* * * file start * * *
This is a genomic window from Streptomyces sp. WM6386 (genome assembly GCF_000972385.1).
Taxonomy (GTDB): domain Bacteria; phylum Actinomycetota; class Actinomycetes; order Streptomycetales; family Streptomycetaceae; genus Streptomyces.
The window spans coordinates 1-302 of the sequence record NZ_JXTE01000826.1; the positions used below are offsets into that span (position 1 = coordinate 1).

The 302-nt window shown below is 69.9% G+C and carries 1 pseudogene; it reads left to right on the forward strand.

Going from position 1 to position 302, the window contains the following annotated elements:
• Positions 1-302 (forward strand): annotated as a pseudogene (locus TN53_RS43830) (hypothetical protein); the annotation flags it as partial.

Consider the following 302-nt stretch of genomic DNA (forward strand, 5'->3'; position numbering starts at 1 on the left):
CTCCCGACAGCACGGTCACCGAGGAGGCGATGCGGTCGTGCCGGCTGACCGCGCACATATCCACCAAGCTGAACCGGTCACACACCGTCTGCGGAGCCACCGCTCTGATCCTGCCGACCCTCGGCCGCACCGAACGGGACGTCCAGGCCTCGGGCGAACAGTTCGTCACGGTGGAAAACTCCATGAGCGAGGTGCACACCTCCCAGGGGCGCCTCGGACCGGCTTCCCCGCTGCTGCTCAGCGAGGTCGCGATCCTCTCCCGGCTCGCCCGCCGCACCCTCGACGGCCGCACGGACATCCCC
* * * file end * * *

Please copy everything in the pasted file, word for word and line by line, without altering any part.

This is a genomic window from Streptomyces sp. WM6386 (genome assembly GCF_000972385.1).
Taxonomy (GTDB): domain Bacteria; phylum Actinomycetota; class Actinomycetes; order Streptomycetales; family Streptomycetaceae; genus Streptomyces.
The window spans coordinates 1-302 of the sequence record NZ_JXTE01000826.1; the positions used below are offsets into that span (position 1 = coordinate 1).

The 302-nt window shown below is 69.9% G+C and carries 1 pseudogene; it reads left to right on the forward strand.

Going from position 1 to position 302, the window contains the following annotated elements:
• Positions 1-302 (forward strand): annotated as a pseudogene (locus TN53_RS43830) (hypothetical protein); the annotation flags it as partial.

Consider the following 302-nt stretch of genomic DNA (forward strand, 5'->3'; position numbering starts at 1 on the left):
CTCCCGACAGCACGGTCACCGAGGAGGCGATGCGGTCGTGCCGGCTGACCGCGCACATATCCACCAAGCTGAACCGGTCACACACCGTCTGCGGAGCCACCGCTCTGATCCTGCCGACCCTCGGCCGCACCGAACGGGACGTCCAGGCCTCGGGCGAACAGTTCGTCACGGTGGAAAACTCCATGAGCGAGGTGCACACCTCCCAGGGGCGCCTCGGACCGGCTTCCCCGCTGCTGCTCAGCGAGGTCGCGATCCTCTCCCGGCTCGCCCGCCGCACCCTCGACGGCCGCACGGACATCCCC